This photo journal will be a bit more different than the others, because the trip to Seville was not a vacation trip, but a work-related one. The reason – WordCamp Europe 2015. And while Tina was busy with the organizing team, I was just a regular attendee and had almost three full days to find out why everyone adored Seville.
All I knew for Seville was that it was completely different from the other two Spanish cities I’ve experienced – Madrid and Barcelona. Which made it even a more desired destination.
We felt the monstrous June heat the moment we landed on the tiny airport. Seville is usually very hot all year long, and unbearably hot in the summer. You probably know that in specific times of the year in a big part of the country, the business day is strongly reduced with a long break between 2-5pm. At that time you’re more likely to see a mindless tourist rather than a local on the streets.
The conference was held at Hotel Barceló Sevilla Renacimiento, which turned out to be a very decent place. We stayed there for convenience and it was at a convenient walking distance to the city center. I made a very bad mistake on the first day that we arrived when I decided to make a quick look at the places that I wanted to see throughout the next few days. I made that decision around 3pm with a photo gear full bag pack. I didn’t really feel the heat… in the first 15 minutes. Then it became unbearable and suffocating.
There was literally no one on the streets, all the shops were closed and the walk turned into the longest photo walk with the most frequent water recharge.
Seville is not a very big city, but regardless I had decided to focus on only a handful of neighbourhoods: Triana or the working class neighbourhood; San Bernardo which attracted me with its park and one of the very few sights I saw; and the city center – one rather curious place. And of course, all the other mini-neighbourhoods that I passed by on my way to the aforementioned three destinations.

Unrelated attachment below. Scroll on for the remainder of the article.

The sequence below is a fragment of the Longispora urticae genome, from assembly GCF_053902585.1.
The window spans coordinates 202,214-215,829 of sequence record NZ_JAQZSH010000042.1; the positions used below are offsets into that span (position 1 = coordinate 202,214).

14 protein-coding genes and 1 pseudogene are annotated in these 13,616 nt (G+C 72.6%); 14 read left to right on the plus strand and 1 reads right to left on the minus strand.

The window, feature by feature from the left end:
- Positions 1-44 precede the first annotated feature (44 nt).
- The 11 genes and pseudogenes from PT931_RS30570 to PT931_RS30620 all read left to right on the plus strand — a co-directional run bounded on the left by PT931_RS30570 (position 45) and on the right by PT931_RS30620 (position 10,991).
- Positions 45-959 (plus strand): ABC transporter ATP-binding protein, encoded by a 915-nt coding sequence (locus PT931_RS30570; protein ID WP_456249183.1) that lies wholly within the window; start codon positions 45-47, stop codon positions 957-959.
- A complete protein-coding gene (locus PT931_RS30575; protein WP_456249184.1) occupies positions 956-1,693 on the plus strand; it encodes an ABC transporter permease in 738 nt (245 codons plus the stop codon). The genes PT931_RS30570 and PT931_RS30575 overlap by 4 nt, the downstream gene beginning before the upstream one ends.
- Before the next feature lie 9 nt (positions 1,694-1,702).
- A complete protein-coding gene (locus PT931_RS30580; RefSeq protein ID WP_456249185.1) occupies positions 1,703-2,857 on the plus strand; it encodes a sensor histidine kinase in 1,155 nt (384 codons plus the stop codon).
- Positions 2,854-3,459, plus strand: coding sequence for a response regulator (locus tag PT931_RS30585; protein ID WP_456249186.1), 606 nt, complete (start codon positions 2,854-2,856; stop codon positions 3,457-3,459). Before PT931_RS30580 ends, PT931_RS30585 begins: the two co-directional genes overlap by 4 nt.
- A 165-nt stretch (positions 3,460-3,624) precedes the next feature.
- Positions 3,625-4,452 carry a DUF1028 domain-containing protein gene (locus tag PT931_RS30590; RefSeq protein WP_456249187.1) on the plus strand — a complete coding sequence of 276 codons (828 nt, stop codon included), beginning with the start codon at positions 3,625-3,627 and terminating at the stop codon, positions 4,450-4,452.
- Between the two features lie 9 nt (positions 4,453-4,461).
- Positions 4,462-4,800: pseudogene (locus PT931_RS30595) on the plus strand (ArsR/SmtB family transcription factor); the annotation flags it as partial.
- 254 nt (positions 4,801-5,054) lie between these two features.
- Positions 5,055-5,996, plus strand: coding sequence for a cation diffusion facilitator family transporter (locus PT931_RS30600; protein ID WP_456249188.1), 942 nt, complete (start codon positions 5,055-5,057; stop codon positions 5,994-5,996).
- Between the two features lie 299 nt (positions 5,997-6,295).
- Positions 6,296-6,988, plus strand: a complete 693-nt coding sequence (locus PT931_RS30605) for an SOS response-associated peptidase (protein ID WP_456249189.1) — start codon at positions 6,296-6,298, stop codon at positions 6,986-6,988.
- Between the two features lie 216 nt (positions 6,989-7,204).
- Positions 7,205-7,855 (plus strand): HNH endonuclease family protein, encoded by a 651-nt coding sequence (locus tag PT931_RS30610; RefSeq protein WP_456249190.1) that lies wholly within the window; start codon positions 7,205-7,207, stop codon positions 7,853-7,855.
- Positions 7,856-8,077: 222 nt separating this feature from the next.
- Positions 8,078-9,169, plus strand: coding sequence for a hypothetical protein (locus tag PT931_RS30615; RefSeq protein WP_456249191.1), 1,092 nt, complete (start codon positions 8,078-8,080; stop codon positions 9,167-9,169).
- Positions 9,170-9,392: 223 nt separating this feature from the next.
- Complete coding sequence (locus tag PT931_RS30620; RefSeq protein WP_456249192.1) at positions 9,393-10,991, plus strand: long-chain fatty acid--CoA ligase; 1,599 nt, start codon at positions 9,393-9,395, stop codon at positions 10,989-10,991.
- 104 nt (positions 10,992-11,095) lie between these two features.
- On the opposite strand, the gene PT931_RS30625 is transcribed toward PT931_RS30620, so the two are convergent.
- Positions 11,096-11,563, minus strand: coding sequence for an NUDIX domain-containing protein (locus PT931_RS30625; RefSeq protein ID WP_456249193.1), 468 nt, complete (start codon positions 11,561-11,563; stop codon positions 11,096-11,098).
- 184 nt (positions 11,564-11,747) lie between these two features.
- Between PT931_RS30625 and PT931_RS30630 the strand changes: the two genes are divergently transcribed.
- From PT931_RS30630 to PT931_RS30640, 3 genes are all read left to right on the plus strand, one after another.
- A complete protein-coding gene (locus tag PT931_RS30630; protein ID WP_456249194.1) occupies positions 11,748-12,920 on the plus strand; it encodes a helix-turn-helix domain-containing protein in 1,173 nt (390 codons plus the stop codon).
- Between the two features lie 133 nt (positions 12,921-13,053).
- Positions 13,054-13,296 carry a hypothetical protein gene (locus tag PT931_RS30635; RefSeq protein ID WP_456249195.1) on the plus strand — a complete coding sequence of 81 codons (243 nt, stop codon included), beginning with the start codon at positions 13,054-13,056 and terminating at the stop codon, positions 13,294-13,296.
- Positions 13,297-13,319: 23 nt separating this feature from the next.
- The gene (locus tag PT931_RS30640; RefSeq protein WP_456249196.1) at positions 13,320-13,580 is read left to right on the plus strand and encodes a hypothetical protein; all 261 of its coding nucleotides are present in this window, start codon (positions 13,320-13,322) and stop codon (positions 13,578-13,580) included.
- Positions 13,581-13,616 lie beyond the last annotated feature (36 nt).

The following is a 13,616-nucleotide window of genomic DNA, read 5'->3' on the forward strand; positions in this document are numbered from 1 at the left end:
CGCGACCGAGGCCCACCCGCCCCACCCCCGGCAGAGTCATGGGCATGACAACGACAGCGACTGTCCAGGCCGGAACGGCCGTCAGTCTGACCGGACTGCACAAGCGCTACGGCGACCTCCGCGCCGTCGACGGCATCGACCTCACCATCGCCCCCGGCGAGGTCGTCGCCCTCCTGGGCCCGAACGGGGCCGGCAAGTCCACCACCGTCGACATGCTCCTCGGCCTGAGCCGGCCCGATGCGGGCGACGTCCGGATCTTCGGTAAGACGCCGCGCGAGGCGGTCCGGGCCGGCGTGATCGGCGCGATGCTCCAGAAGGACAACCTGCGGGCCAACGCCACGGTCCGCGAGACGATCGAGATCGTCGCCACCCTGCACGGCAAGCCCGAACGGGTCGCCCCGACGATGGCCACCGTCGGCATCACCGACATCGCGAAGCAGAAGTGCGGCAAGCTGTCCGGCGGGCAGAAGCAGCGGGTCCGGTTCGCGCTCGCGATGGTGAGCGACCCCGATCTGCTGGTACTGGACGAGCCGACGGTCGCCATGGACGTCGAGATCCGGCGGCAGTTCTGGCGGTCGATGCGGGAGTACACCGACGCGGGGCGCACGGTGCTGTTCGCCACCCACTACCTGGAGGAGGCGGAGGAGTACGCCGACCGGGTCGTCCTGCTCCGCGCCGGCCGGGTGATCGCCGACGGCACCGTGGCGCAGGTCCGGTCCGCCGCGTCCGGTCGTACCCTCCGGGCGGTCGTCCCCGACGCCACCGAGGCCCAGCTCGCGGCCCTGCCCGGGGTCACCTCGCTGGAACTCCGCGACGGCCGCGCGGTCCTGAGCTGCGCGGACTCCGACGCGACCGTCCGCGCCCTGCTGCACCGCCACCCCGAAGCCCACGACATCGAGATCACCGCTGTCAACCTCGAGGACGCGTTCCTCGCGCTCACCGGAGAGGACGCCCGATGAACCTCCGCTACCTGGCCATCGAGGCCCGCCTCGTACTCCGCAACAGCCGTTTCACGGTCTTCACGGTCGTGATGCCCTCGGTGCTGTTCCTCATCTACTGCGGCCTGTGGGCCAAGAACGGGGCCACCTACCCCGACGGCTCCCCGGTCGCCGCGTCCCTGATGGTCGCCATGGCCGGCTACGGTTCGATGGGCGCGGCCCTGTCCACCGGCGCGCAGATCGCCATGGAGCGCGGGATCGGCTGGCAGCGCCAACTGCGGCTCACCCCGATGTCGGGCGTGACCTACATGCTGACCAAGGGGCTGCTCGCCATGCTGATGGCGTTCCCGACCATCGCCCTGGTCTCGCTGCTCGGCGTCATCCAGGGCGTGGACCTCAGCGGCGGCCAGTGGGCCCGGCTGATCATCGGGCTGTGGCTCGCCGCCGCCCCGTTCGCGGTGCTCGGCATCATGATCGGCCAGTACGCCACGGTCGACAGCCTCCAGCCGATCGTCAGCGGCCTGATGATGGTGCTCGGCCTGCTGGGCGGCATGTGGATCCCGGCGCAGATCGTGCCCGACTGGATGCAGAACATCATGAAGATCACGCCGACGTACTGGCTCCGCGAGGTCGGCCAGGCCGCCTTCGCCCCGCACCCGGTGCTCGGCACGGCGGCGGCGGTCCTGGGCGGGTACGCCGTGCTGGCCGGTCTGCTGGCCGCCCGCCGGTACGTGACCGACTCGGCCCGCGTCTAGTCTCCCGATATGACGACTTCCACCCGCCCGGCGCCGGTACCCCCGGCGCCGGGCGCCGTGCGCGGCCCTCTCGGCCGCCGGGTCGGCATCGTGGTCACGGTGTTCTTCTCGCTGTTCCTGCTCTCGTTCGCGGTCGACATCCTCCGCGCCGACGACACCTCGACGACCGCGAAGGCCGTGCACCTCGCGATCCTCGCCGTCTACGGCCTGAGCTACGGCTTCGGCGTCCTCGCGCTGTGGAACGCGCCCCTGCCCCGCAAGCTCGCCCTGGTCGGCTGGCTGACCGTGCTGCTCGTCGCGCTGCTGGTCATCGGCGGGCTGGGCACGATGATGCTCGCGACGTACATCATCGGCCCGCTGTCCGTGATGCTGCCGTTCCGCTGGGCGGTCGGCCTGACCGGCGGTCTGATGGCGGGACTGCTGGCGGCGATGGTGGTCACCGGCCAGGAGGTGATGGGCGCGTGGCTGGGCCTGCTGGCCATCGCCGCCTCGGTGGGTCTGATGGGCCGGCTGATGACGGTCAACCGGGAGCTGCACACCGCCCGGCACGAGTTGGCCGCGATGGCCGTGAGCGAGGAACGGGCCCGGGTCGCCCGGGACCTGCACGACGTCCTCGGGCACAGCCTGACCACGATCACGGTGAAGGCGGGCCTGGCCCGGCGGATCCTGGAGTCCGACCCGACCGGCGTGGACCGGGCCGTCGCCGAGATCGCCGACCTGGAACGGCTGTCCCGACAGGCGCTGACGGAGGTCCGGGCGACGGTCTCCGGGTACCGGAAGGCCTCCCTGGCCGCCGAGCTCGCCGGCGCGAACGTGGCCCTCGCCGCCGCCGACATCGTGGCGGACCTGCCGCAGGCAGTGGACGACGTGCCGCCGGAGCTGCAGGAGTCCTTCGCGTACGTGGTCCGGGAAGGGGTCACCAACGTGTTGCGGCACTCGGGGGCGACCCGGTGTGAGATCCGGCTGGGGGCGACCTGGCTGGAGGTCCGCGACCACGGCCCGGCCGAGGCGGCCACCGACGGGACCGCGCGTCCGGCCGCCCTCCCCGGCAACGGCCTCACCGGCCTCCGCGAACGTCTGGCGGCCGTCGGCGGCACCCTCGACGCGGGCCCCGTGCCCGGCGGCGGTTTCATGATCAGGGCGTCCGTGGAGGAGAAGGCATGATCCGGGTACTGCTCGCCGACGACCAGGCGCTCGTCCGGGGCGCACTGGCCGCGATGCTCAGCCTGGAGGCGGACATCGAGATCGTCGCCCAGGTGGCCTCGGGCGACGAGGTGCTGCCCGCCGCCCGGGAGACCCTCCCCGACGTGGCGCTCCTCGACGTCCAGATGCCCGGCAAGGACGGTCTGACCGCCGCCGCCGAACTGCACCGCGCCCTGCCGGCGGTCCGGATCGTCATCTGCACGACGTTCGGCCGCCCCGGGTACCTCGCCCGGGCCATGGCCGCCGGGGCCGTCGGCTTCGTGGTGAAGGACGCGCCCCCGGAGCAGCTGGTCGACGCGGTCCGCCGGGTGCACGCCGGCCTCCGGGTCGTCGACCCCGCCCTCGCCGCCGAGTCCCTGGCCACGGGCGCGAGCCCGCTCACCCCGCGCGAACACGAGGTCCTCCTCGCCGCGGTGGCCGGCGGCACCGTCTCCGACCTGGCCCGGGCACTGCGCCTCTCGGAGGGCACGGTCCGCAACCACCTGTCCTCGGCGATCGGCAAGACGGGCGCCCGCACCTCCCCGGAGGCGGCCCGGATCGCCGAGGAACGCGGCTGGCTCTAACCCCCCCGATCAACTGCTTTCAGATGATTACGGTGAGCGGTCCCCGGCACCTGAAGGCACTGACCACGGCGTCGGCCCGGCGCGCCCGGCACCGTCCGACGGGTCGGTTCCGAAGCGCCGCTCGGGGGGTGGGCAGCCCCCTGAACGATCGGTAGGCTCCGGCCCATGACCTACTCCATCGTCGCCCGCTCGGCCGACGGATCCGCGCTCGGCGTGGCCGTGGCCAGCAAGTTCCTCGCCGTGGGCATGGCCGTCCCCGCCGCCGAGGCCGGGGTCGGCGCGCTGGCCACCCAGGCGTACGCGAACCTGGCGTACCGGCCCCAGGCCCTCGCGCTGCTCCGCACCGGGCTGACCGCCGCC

After the day 1 heat wave, on the next day I decided to stay in my air-conditioned room reading Creativity, Inc.: Overcoming the Unseen Forces That Stand in the Way of True Inspiration (amazing book, btw). Going out in the late afternoon is not a bad idea at all, as the June/July day is very long and the temperature is around 30-35 C even past midnight.
The thing I liked in Seville was not the Tinto de verano or the Sangria, but rather the specific tropical feel of the central part. I wandered around the endless narrow streets most of the time, looking for some shades and drinking cold water in the 40+ afternoon heat. The locals were hiding, but nothing could stop the tourists.
The city felt very lively. The long and cheerful shopping streets, the cold drinks, the palms, the little streets and packed apartment buildings, the dancing, the street artists, the food and everything else made a giant ball of emotions, in which I was a happy part of.
The conference itself? For me, it was the first event of such magnitude and I was gladly absorbing the knowledge shared from the WordPress folks.
It was a big deal event for us. Tina was part of the organizing team responsible for wrangling speakers, SiteGround was one of the sponsors, we had two speakers (Tenko & Ella) and last but not least, a bunch of our colleagues were volunteering. I was also voluntold to be the SG official photographer.
WordCamp Europe is the WordCamp of WordCamps in Europe and it has a very special vibe. It’s organized by ~20 people of volunteer core organizing team remotely spread across different parts of Europe and more than 50 volunteers who help during the event itself.
WordCamp Europe 2016 will be in Vienna on June 24-26 and they are very close to selling out nearly 6 months before the event. If you are a WordPress fan, it’s an event you can’t miss, so head out and grab your ticket today.